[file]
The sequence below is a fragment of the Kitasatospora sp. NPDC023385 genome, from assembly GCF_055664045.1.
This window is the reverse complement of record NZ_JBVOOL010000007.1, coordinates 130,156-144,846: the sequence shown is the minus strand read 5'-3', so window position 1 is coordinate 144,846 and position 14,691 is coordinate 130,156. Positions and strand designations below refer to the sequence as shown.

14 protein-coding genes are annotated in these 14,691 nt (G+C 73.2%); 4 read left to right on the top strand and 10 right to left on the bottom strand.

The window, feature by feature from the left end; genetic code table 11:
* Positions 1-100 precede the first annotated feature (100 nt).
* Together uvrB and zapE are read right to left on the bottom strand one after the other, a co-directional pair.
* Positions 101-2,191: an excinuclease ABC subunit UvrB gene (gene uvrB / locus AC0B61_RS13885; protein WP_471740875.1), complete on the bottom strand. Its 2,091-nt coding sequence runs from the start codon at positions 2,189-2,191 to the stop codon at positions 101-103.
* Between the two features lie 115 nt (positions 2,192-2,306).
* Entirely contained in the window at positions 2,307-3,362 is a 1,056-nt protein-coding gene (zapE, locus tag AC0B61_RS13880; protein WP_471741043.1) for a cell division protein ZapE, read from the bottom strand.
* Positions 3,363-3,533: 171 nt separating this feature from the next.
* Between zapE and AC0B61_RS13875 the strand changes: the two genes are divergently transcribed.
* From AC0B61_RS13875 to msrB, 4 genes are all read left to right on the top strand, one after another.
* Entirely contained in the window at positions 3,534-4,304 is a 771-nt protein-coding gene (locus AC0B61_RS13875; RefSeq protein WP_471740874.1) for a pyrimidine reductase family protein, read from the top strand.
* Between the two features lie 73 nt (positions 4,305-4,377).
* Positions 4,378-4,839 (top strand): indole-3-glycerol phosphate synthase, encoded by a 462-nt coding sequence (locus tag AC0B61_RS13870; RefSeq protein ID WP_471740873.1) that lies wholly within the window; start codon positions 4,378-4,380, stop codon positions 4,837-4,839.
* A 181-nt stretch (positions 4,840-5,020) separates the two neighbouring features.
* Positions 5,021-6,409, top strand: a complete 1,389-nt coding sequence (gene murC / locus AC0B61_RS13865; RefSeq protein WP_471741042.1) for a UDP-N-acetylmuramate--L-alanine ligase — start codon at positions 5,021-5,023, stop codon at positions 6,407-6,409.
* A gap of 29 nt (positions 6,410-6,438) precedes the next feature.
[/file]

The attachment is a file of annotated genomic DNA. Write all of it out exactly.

The sequence below is a fragment of the Kitasatospora sp. NPDC023385 genome, from assembly GCF_055664045.1.
This window is the reverse complement of record NZ_JBVOOL010000007.1, coordinates 130,156-144,846: the sequence shown is the minus strand read 5'-3', so window position 1 is coordinate 144,846 and position 14,691 is coordinate 130,156. Positions and strand designations below refer to the sequence as shown.

14 protein-coding genes are annotated in these 14,691 nt (G+C 73.2%); 4 read left to right on the top strand and 10 right to left on the bottom strand.

The window, feature by feature from the left end; genetic code table 11:
* Positions 1-100 precede the first annotated feature (100 nt).
* Together uvrB and zapE are read right to left on the bottom strand one after the other, a co-directional pair.
* Positions 101-2,191: an excinuclease ABC subunit UvrB gene (gene uvrB / locus AC0B61_RS13885; protein WP_471740875.1), complete on the bottom strand. Its 2,091-nt coding sequence runs from the start codon at positions 2,189-2,191 to the stop codon at positions 101-103.
* Between the two features lie 115 nt (positions 2,192-2,306).
* Entirely contained in the window at positions 2,307-3,362 is a 1,056-nt protein-coding gene (zapE, locus tag AC0B61_RS13880; protein WP_471741043.1) for a cell division protein ZapE, read from the bottom strand.
* Positions 3,363-3,533: 171 nt separating this feature from the next.
* Between zapE and AC0B61_RS13875 the strand changes: the two genes are divergently transcribed.
* From AC0B61_RS13875 to msrB, 4 genes are all read left to right on the top strand, one after another.
* Entirely contained in the window at positions 3,534-4,304 is a 771-nt protein-coding gene (locus AC0B61_RS13875; RefSeq protein WP_471740874.1) for a pyrimidine reductase family protein, read from the top strand.
* Between the two features lie 73 nt (positions 4,305-4,377).
* Positions 4,378-4,839 (top strand): indole-3-glycerol phosphate synthase, encoded by a 462-nt coding sequence (locus tag AC0B61_RS13870; RefSeq protein ID WP_471740873.1) that lies wholly within the window; start codon positions 4,378-4,380, stop codon positions 4,837-4,839.
* A 181-nt stretch (positions 4,840-5,020) separates the two neighbouring features.
* Positions 5,021-6,409, top strand: a complete 1,389-nt coding sequence (gene murC / locus AC0B61_RS13865; RefSeq protein WP_471741042.1) for a UDP-N-acetylmuramate--L-alanine ligase — start codon at positions 5,021-5,023, stop codon at positions 6,407-6,409.
* A gap of 29 nt (positions 6,410-6,438) precedes the next feature.